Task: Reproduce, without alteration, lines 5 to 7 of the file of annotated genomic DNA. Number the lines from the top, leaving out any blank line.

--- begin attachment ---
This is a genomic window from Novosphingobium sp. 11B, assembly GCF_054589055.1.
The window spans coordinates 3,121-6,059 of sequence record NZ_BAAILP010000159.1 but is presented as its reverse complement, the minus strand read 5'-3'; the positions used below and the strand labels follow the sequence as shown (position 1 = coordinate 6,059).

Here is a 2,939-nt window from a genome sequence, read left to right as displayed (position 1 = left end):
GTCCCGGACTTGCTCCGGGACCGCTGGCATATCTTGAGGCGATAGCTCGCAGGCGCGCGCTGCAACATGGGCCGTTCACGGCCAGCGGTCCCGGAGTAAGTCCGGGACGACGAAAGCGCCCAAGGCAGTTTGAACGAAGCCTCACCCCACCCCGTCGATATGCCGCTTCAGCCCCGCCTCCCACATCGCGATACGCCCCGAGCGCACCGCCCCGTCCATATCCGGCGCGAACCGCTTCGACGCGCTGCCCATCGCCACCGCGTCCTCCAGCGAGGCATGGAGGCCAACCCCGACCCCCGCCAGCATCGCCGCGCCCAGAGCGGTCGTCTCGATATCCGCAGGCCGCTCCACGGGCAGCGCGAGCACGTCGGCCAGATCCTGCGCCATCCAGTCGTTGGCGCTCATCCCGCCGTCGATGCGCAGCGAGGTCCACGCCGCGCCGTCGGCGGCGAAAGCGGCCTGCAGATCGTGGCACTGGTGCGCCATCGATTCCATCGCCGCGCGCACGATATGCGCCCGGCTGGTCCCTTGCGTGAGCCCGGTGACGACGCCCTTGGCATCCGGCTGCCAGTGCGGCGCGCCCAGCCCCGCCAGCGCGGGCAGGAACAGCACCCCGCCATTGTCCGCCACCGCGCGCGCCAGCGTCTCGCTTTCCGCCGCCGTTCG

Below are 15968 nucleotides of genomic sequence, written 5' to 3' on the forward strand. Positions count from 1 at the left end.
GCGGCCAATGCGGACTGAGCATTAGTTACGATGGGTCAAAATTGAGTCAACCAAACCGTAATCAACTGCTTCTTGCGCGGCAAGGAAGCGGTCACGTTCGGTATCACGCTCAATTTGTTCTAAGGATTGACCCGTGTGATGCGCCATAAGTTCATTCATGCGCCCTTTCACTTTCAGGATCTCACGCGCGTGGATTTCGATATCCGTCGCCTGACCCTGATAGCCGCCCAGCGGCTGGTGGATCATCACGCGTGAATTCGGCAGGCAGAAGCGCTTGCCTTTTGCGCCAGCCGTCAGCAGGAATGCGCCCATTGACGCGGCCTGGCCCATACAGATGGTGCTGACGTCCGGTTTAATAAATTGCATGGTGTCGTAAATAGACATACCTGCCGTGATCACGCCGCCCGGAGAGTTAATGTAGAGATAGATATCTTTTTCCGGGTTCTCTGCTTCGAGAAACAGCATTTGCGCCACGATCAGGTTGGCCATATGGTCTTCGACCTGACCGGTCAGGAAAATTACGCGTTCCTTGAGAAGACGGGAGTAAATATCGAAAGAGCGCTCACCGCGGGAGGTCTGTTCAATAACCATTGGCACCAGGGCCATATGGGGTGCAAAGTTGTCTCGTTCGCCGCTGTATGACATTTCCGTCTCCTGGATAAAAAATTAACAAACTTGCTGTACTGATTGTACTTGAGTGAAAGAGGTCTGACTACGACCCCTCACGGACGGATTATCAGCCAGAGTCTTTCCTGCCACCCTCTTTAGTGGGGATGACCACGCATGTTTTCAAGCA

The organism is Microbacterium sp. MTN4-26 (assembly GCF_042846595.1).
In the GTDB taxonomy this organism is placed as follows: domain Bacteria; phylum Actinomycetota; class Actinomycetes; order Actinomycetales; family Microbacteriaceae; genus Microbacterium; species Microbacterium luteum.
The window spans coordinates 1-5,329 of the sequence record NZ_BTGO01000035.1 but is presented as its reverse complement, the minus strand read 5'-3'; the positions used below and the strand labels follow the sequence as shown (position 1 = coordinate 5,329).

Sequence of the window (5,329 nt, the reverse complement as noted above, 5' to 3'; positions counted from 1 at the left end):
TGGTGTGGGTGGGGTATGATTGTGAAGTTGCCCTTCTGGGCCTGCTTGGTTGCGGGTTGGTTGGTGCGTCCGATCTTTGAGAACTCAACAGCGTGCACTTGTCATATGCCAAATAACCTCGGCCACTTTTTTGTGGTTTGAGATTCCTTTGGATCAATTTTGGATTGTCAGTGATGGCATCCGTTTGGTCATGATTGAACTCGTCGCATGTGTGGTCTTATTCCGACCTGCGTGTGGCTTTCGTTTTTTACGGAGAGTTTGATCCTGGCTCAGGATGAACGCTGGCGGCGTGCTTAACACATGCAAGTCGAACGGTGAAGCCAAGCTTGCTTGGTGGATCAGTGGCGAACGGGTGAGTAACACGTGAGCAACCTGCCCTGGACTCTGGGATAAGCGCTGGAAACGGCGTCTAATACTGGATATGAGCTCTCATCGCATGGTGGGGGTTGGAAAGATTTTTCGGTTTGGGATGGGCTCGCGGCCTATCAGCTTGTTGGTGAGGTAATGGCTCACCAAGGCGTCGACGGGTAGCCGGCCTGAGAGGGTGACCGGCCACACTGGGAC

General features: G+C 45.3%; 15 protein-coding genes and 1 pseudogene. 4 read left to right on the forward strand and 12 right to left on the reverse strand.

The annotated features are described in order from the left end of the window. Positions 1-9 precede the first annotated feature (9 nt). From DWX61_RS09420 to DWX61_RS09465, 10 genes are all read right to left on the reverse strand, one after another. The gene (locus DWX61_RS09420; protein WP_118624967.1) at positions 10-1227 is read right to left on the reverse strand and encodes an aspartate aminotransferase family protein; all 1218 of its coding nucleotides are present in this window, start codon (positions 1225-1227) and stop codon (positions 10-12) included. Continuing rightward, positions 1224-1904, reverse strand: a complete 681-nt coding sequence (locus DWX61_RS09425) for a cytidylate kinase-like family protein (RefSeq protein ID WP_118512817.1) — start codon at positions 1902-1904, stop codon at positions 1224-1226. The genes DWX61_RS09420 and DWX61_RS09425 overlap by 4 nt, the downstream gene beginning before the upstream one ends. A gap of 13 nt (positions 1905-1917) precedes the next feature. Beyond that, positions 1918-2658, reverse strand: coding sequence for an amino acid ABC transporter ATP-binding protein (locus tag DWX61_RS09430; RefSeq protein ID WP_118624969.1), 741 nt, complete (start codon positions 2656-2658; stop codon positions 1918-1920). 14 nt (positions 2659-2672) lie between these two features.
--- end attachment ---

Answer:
Below are 15968 nucleotides of genomic sequence, written 5' to 3' on the forward strand. Positions count from 1 at the left end.
GCGGCCAATGCGGACTGAGCATTAGTTACGATGGGTCAAAATTGAGTCAACCAAACCGTAATCAACTGCTTCTTGCGCGGCAAGGAAGCGGTCACGTTCGGTATCACGCTCAATTTGTTCTAAGGATTGACCCGTGTGATGCGCCATAAGTTCATTCATGCGCCCTTTCACTTTCAGGATCTCACGCGCGTGGATTTCGATATCCGTCGCCTGACCCTGATAGCCGCCCAGCGGCTGGTGGATCATCACGCGTGAATTCGGCAGGCAGAAGCGCTTGCCTTTTGCGCCAGCCGTCAGCAGGAATGCGCCCATTGACGCGGCCTGGCCCATACAGATGGTGCTGACGTCCGGTTTAATAAATTGCATGGTGTCGTAAATAGACATACCTGCCGTGATCACGCCGCCCGGAGAGTTAATGTAGAGATAGATATCTTTTTCCGGGTTCTCTGCTTCGAGAAACAGCATTTGCGCCACGATCAGGTTGGCCATATGGTCTTCGACCTGACCGGTCAGGAAAATTACGCGTTCCTTGAGAAGACGGGAGTAAATATCGAAAGAGCGCTCACCGCGGGAGGTCTGTTCAATAACCATTGGCACCAGGGCCATATGGGGTGCAAAGTTGTCTCGTTCGCCGCTGTATGACATTTCCGTCTCCTGGATAAAAAATTAACAAACTTGCTGTACTGATTGTACTTGAGTGAAAGAGGTCTGACTACGACCCCTCACGGACGGATTATCAGCCAGAGTCTTTCCTGCCACCCTCTTTAGTGGGGATGACCACGCATGTTTTCAAGCA

The organism is Microbacterium sp. MTN4-26 (assembly GCF_042846595.1).